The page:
tv World News Today BBC News May 21, 2017 9:00pm-9:31pm BST
this is bbc world news today. our top stories. president trump calls on muslim nations to take the lead in combating terror as he makes a keynote address in saudi arabia. drive out the extremists. drive them out, drive them out of your holy land. mr trump also accuses iran of fuelling sectarian conflict and terror across the region. in other news. south korea's new government says the latest missile test by north korea has dashed its hopes of forging peace with its neighbour. although, the summit of achievement, the woman who climbed to the top of mount everest twice in one week. we will talk to her husband. hello and welcome to world news today. president trump, who campaigned
on a promise to stop all muslims coming to the united states, has ended the last day of his visit to saudi arabia with a speech in front of 50 muslim leaders. he used the occasion to tell them to take the lead in combating islamist terrorism, rather than wait for american power to do it for them. and he went out of his way to blame iran, saudi arabia's biggest rival, for causing instability in the region. he accused it of fuelling sectarian conflict. you join us in riyadh, where what is called the riyadh summit is continuing. president donald trump came to the saudi kingdom, his first stop on his first foreign visit, to reset relations with the most—important partner of the united states in the middle east, and today it was a speech to recalibrate the battle against forces of extremism and ideology. he made it absolutely clear the battle had to start here in the muslim world. he said that 95% of the victims of extremism are muslims. he said, "america will stand by you, but you cannot wait for america
to crush your enemies." gone from this speech were the old phrases like "clashes of civilisation", gone too the phrase of donald trump which he used repeatedly during his election campaign, "radical islamic terrorism". today he framed it as a battle between good and evil. let's hear more of what he had to say. the president has been on a mission into middle east politics today and a charm offensive, meeting a host of arab and gulf leaders from across the region. one central geopolitical subject, the fight against islamist extremism, and how to make good on his pledge to destroy so—called islamic state. but after the trenchant and, some would say, islamophobic language of the election campaign, the president chose a much more moderate tone today.
this is not about different sects or different civilisations. this is a battle between barbaric criminals who seek to obliterate human life and decent people, all in the name of religion. this is a battle between good and evil. he said that if terrorism must be defeated, it was up to the people in that room to do more. a better future is only possible if your nation drive out the terrorists and drive out the extremists. drive them out. drive them out of your places of worship. drive them out of your communities. drive them out of your holy land. and drive them out of this earth. this speech was a far cry from the language that
donald trump and his allies used during the campaign. no more talk about "islam hates us", no more mention of this being a clash of civilisations. the one phrase that he chided hillary clinton and barack obama for not using, "radical islamic terrorism", was not even mentioned. that was then. donald] trump is calling for a total and complete shutdown of muslims entering the united states. radical islam is coming to our shores. we have a radical islamic terrorism problem, folks. and this is now. donald trump has made a lot of friends with this visit and this speech, a more—inclusive tone, a pledge of american help, combined with a strong attack on iran. exactly what his saudi hosts were hoping for. what are the saudis now expecting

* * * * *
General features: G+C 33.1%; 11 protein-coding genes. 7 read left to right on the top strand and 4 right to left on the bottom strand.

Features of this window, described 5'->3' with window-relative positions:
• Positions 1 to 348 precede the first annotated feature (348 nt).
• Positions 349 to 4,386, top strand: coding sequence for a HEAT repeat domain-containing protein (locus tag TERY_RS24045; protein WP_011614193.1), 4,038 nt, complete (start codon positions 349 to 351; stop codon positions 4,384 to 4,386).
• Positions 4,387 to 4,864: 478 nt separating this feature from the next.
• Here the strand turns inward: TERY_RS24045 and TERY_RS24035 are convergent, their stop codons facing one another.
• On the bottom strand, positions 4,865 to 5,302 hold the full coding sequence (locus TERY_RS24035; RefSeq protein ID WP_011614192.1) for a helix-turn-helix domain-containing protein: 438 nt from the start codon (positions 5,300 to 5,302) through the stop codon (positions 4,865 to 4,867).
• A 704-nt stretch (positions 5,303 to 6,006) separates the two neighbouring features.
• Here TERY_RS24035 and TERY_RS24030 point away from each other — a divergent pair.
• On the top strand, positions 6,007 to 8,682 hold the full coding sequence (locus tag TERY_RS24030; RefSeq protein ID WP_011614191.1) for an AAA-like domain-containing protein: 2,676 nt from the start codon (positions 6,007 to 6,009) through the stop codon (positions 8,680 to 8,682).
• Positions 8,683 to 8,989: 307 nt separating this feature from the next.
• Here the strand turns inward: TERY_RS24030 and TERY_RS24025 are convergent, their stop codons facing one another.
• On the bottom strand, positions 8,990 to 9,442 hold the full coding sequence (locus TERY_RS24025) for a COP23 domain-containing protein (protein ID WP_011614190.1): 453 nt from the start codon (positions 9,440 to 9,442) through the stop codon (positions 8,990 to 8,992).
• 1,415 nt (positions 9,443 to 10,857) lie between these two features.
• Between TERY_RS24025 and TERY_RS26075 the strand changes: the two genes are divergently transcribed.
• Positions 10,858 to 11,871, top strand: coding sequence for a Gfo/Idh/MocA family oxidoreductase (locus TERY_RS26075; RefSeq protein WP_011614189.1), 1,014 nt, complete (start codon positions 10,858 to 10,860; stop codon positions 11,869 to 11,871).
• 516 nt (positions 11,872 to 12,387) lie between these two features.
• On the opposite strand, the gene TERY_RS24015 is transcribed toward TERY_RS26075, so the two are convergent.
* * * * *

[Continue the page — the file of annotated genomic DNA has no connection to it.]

from the american president? we are joined by a saudi political analyst. you wrote in arab newspapers about this visit, the words of donald trump today, are they words that you welcome? of course we welcome this visit, and we hope it will build a new strategy of assimilation to counterterrorism, because we want to do that with our allies. we want to invite them to be with us, for these efforts to be joint efforts to counter terrorism, and we want to explain to them what terrorism is, because what we have seen before, countering terrorism was notjust on one side or the other, it was countering the side effects, not the roots. what are the roots for you? there was criticism that saudi arabia also has to deal
with the roots of terrorism right here in saudi arabia. what is the roots? we are talking about the iranian revolution that began in 79, they began with this destruction, and spreading their sectarianism through the region. before that, we have not seen the devastation happen. this is the saudi view of iran, but some of your gulf neighbours do not agree that iran must be approached in this way. they would like to reach out to iran, to talk to them, bring it on side. i am not sure about that. we talked with our friends, we watched their media, what they are saying. if you just focus on that, daesh, al-qaeda, those organisations, they have never attacked iran.
what they are looking for, they have the same way to attack saudi arabia, they think it is easy to control saudi arabia and holy sites. this is the most important thing. those militias have leaders inside iran, recruits. if we want to solve this problem, we have to counter terrorism, i mean both sides. in 2009 barack obama spoke to the muslim world, he was welcomed. how can you be sure president trump's engagement will be any different from that of barack obama? actions speak louder than words. we are waiting for that.